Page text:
What I have described for you, in an over-dramatized way (since I love me some drama), is my visit to Target with Hope today.  Hmmmm.  Wait a minute.  I say I have “over-dramatized” it, but since Hope is non-verbal, I am only guessing what the experience may have been like for her based on my own observations.  I could be under-dramatizing the whole thing, which brings us smack dab (yes, I just typed the phrase ‘smack dab’) to the most difficult part of parenting non-verbal kiddos who have extreme sensory issues.  Most of the time we don’t know what the heck we are doing.  The whole process for us as parents is like….is like….well….it’s like being charged with finding a clearing in a grand forest while being blindfolded.  The truth is, the scenario I created above could describe my visit to Target today too.  I mean, I was as nervous as my kitty cat on vet check day when we walked into the store, ready to claw the eyes out of the first person who dared to roll their eyes or look down their noses at my baby girl.  This road is not for the faint of heart, is it?

Our child is challenged = WE are challenged.

So much work and preparation goes into getting Hope ready to walk into any public place.  Push her in her wheelchair, which is her “safe space”, and the girl can conquer nearly anything.  So it’s tempting, sometimes, to just offer her the rolling chair and make life easy breezy.  But taking her by the hand and asking her to walk is a gigantic leap requiring loads of faith.  On both of our parts.  We talk about it.  We practice it.  She is offered incentives….humongous incentives… that truly entice her (cookies)…  and we employ countless therapeutic techniques to get us through.  Each of her steps are meticulously placed with care, and when overwhelmed, she closes her eyes and clings to me, trusting me to be her guide.  I’m sure she believes all eyes are on her, and many are, because people do stare…. so I stand by her side as she puts forth her best efforts.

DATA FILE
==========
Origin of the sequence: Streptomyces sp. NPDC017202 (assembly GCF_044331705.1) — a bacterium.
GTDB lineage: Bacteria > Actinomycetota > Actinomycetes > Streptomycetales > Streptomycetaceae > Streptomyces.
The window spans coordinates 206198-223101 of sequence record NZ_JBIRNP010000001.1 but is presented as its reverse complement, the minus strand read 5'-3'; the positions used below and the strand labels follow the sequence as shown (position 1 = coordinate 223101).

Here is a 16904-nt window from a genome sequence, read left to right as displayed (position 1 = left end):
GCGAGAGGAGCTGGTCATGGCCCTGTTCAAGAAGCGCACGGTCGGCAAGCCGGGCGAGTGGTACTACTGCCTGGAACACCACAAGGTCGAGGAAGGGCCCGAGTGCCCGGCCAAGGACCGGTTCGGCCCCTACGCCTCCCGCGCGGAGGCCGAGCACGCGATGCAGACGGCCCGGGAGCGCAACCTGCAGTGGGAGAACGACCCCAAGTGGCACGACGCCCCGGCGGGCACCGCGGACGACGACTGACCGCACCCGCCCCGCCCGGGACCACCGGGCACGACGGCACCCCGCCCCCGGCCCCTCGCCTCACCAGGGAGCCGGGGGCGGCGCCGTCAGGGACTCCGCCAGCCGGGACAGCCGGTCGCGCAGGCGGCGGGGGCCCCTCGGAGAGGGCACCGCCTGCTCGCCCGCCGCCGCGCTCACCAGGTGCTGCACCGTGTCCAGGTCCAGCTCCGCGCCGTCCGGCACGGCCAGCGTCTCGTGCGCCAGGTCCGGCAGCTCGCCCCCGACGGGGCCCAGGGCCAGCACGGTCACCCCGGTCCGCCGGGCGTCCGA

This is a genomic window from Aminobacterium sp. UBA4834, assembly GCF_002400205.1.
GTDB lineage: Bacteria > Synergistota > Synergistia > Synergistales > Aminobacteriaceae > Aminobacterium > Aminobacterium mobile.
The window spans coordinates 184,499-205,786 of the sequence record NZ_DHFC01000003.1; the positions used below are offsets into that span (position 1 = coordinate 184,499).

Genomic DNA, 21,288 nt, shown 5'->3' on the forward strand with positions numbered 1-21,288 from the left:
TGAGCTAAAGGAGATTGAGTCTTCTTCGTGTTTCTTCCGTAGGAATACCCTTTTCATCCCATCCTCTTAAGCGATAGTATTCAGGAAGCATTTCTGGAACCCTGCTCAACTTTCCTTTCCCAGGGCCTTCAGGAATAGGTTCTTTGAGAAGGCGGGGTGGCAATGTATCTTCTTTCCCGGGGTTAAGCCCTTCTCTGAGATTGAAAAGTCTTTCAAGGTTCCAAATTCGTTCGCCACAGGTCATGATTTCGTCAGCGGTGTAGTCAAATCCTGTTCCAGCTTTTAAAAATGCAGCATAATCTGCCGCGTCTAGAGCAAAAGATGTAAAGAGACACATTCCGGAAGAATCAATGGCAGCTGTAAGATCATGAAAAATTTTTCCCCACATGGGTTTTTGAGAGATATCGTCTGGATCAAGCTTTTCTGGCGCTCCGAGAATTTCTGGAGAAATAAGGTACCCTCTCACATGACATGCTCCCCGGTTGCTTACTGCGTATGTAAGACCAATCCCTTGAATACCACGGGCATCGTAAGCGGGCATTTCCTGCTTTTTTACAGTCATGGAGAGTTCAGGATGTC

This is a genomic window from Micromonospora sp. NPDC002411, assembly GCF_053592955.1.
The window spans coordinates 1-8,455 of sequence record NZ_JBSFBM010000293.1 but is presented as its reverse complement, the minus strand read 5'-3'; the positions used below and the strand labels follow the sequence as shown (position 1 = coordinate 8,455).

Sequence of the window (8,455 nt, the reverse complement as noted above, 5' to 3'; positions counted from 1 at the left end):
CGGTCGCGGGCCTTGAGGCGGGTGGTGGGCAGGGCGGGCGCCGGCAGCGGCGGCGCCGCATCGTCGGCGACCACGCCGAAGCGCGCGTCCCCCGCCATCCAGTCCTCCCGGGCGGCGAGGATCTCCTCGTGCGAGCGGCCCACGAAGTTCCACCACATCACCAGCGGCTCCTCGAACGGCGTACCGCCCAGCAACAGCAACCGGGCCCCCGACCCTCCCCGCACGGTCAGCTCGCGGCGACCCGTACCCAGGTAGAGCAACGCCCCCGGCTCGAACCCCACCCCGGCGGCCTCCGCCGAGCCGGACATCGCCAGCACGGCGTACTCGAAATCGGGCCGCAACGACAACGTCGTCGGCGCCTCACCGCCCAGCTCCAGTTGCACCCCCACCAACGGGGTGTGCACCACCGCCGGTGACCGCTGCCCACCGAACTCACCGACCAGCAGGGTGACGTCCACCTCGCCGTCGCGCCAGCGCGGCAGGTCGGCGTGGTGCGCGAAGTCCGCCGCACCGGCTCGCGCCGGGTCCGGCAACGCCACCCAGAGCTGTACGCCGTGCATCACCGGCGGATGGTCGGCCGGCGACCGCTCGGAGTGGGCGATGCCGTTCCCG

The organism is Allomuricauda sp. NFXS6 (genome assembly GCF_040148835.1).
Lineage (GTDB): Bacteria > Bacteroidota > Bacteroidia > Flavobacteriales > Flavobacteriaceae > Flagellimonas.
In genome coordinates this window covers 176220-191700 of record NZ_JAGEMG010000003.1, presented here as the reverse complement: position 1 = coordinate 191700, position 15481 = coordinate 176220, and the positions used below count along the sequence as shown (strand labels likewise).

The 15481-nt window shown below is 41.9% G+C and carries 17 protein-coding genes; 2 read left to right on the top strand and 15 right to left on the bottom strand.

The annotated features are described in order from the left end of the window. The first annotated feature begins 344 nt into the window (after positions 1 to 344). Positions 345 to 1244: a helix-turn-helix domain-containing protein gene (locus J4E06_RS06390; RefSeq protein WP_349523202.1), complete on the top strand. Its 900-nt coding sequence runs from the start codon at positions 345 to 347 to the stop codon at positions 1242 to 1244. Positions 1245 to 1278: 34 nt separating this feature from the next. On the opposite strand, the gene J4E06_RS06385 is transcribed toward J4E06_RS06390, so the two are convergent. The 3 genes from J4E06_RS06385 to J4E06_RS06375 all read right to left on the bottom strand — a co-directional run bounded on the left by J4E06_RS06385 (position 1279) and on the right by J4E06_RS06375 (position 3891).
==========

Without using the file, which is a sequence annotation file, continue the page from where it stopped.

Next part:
While Hope has yet to make it out of Target without falling apart in some way, today, she nearly prevailed…yes, we dipped our toes into the warm pools of victory….making it it all the way to the check out line with no incidences.  Well, almost no incidences.  She did randomly slap a lady on the butt as we pushed our cart by the toy section….and then there was that pair of men’s sized Superman feety pajamas she pulled off the hanger and dragged clear to the women’s accessory department before I noticed, but who can be perfect?  (And why are men buying Superman feety jams?  Any one know?)  It was when we came to the check out line….the finish line….that things took a turn.  The line was very long, and since Hope thinks all the candy and goodies at the check out line are for sampling while you wait, “the experience” went downhill fast, leaving her in a big heap on the floor.  Eyes covered, tears falling.

After picking her up and placing her back onto her feet, I knelt on my knees so that we were face to face.  Wiping away all the tears with the sleeve of my sweater, I whispered to her how proud I was….told her we’d get it next time….and then we hugged it out.  Oh, how I wished I could have exclaimed to all those in line how far she had come….how she had nearly succeeded…how she had made it around the entire route through Target without faltering (until we got to that long line and the candy—ooooh, that darned candy!)….how hard she had been working…how much we had practiced….but I knew no one else would understand.  Only those who walk in similar shoes can relate to the journey.  And so I share Hope’s “defeat” with you!  I share it because I know tomorrow is a brand new day….I share it because we nearly succeeded today….I share it because we will not give up…we will work together until she conquers Target and a host of other obstacles.  As Maya Angelou so aptly stated:  “… it may be necessary to encounter the defeats, so you can know who you are, what you can rise from, and how you can still come out of it.”

My tip for the day is…you may encounter defeat, but don’t ever accept defeat.